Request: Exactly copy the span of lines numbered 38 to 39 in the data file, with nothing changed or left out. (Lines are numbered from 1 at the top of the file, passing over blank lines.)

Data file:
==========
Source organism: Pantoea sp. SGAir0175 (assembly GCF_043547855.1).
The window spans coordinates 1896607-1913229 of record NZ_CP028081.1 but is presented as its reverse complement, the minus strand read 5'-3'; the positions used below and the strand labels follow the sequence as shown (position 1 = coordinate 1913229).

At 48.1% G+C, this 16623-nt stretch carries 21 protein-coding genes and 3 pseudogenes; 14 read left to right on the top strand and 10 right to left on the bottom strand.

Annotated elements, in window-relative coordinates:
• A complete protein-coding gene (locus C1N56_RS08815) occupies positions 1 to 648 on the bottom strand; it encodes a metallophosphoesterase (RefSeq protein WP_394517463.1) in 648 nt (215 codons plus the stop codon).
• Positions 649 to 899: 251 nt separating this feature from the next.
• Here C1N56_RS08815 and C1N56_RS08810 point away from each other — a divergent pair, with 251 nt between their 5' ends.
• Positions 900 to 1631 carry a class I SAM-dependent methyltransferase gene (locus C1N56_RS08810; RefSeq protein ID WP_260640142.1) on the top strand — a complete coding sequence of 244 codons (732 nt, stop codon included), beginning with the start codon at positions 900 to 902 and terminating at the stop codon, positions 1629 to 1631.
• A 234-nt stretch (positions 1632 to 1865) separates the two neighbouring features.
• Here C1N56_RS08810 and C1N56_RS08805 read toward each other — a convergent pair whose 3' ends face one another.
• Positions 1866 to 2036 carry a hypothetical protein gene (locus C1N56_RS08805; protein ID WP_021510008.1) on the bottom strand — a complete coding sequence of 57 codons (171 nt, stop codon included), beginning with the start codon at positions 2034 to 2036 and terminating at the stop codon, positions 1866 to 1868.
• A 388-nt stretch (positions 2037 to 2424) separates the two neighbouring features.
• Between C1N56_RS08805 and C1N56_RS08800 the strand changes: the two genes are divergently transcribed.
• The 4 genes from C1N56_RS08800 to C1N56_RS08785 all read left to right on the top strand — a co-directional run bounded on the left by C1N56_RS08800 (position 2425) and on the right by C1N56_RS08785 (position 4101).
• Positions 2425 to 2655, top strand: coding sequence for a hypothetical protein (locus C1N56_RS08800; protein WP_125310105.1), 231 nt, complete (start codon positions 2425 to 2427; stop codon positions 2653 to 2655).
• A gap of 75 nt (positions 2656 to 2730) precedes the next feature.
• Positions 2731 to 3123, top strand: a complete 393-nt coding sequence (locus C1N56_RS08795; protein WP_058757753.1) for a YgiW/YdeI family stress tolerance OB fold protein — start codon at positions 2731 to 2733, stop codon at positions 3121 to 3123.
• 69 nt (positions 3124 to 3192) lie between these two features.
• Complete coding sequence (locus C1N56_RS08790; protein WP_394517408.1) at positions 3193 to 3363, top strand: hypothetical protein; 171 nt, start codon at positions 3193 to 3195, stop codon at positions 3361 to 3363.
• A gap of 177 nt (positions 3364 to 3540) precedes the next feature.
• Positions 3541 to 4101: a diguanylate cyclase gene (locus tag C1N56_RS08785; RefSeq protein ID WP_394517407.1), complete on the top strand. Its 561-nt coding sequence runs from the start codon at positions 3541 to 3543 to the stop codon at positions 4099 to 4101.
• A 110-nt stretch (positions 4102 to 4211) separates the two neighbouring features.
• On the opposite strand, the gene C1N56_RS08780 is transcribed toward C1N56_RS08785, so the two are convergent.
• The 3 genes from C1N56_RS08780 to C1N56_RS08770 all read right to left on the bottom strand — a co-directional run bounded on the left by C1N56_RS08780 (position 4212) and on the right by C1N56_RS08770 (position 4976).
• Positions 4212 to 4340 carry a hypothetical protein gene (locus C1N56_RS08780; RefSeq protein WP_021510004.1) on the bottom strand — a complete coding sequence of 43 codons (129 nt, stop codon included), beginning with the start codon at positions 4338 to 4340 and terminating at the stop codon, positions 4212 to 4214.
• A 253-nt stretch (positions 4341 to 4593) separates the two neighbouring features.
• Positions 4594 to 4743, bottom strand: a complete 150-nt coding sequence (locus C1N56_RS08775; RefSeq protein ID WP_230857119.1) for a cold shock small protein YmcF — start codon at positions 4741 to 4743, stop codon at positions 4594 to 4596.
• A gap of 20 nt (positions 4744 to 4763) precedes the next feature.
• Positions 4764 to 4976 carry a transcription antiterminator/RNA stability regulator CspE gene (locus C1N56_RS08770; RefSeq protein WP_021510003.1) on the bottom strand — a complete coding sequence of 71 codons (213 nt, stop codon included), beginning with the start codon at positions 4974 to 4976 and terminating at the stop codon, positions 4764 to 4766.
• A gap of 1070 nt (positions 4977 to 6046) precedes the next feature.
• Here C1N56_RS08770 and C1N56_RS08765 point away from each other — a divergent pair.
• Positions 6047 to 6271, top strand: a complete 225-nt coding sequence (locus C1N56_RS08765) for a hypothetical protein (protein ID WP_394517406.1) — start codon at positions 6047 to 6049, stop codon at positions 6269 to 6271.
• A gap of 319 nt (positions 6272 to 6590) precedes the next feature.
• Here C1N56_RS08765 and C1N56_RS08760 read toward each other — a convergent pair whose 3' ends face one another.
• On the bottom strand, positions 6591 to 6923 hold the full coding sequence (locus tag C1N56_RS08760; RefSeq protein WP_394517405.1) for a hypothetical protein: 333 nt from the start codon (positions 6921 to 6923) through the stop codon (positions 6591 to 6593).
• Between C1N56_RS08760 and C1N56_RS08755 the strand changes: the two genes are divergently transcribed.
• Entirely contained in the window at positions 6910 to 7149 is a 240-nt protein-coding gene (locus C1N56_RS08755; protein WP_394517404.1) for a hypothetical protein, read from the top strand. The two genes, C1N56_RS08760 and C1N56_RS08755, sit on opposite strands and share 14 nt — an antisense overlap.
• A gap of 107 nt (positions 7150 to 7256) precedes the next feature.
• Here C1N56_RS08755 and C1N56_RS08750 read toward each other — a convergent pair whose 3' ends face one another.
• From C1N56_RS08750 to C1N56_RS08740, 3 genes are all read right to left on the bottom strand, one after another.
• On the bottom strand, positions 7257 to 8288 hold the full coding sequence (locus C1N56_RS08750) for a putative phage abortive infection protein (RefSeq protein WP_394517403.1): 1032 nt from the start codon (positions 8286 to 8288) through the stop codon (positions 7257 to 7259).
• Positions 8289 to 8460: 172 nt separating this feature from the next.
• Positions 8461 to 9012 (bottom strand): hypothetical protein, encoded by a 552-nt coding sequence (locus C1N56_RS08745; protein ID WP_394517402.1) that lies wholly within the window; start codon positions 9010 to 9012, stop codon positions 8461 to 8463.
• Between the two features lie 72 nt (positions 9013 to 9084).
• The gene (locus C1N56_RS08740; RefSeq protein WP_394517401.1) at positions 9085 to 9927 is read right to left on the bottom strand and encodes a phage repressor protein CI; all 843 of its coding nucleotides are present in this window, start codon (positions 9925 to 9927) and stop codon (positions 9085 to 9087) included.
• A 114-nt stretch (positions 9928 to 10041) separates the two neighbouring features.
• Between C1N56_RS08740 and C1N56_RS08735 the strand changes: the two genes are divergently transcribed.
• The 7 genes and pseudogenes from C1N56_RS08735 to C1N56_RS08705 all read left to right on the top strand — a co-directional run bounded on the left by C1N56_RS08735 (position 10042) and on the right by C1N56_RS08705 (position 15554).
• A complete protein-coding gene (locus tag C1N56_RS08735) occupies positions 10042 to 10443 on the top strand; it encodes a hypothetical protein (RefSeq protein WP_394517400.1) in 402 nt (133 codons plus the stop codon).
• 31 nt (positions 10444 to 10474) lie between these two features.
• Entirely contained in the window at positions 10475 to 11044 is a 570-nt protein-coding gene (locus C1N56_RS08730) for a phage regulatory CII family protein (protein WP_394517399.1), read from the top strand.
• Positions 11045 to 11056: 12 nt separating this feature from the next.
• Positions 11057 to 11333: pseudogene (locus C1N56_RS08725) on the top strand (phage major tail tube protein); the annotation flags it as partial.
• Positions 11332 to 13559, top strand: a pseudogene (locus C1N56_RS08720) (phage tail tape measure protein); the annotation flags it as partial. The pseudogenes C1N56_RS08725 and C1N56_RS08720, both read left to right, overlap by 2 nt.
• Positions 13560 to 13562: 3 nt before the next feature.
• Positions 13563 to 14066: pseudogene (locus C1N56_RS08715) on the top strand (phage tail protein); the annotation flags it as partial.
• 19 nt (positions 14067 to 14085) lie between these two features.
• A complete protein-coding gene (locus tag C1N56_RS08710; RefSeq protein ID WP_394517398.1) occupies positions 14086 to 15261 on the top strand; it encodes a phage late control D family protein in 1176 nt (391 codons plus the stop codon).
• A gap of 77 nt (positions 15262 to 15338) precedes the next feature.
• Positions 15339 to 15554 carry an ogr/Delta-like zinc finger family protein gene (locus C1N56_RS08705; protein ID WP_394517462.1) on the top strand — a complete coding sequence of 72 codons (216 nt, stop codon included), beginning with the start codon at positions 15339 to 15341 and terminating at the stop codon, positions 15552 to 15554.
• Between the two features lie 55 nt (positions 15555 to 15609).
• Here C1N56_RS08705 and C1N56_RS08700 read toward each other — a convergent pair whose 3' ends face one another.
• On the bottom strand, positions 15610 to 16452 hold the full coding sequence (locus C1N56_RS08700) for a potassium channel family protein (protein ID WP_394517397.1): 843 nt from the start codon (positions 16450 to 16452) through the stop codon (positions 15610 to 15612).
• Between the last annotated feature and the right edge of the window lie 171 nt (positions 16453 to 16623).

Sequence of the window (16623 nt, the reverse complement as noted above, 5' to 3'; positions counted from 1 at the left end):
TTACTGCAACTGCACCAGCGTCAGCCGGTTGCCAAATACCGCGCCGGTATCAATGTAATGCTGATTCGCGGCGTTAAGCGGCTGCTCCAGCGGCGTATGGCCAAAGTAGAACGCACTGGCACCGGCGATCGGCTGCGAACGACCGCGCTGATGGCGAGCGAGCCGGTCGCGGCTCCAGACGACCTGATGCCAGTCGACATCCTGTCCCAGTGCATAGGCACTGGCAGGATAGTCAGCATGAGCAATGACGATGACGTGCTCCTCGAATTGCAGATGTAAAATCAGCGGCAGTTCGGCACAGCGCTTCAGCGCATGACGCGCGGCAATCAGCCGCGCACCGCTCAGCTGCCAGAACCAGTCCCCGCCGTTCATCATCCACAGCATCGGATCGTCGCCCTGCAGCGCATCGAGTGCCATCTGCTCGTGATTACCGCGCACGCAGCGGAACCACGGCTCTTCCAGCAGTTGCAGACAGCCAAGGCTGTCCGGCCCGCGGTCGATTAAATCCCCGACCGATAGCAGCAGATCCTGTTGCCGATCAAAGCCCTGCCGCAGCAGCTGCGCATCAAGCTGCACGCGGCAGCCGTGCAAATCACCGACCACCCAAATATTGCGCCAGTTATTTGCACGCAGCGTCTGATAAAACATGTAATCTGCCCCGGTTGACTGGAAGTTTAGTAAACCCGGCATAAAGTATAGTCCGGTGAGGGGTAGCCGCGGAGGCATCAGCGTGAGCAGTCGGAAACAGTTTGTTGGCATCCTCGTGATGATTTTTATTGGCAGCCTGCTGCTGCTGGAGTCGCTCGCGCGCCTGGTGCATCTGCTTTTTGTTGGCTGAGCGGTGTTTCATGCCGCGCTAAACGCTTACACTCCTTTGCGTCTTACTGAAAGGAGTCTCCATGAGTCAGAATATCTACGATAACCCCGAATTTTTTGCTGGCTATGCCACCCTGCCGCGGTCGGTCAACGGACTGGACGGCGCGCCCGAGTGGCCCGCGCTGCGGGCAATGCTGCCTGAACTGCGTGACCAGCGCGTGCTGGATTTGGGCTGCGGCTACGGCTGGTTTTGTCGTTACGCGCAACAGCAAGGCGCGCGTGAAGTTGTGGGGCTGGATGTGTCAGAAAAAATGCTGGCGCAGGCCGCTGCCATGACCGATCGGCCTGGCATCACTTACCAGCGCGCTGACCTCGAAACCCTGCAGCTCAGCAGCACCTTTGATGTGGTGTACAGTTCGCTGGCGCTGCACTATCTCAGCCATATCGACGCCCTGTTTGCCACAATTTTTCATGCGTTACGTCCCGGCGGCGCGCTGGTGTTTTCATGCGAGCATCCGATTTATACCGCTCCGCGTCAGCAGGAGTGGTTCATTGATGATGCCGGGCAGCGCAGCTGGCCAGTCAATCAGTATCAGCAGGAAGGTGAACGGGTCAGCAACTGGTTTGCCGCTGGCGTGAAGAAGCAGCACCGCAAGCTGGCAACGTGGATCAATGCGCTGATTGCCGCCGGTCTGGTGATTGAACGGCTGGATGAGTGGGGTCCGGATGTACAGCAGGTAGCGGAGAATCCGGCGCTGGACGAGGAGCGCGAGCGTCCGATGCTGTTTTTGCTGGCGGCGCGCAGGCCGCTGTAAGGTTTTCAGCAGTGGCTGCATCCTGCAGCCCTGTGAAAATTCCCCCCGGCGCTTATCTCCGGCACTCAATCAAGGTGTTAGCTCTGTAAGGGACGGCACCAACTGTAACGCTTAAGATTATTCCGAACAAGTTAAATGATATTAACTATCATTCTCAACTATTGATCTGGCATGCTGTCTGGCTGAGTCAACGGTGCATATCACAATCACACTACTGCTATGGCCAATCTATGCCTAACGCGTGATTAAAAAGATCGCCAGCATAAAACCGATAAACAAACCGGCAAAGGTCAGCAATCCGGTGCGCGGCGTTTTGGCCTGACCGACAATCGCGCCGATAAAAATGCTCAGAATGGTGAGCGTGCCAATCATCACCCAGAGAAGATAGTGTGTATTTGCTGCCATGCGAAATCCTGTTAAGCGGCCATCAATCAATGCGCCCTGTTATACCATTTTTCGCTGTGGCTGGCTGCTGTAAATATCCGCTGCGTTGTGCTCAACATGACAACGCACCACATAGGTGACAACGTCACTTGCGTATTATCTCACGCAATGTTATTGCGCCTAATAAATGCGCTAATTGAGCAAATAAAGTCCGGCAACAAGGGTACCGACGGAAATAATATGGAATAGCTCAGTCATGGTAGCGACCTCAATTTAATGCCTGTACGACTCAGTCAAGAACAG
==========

• A gap of 107 nt (positions 7150 to 7256) precedes the next feature.
• Here C1N56_RS08755 and C1N56_RS08750 read toward each other — a convergent pair whose 3' ends face one another.